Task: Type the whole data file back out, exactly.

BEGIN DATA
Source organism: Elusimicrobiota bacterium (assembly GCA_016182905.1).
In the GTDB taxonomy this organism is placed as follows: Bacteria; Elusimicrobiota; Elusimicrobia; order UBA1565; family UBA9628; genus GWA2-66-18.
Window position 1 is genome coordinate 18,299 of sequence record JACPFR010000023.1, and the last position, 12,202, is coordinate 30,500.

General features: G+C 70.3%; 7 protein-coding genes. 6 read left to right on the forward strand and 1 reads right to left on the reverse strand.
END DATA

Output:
Source organism: Elusimicrobiota bacterium (assembly GCA_016182905.1).
In the GTDB taxonomy this organism is placed as follows: Bacteria; Elusimicrobiota; Elusimicrobia; order UBA1565; family UBA9628; genus GWA2-66-18.
Window position 1 is genome coordinate 18,299 of sequence record JACPFR010000023.1, and the last position, 12,202, is coordinate 30,500.

General features: G+C 70.3%; 7 protein-coding genes. 6 read left to right on the forward strand and 1 reads right to left on the reverse strand.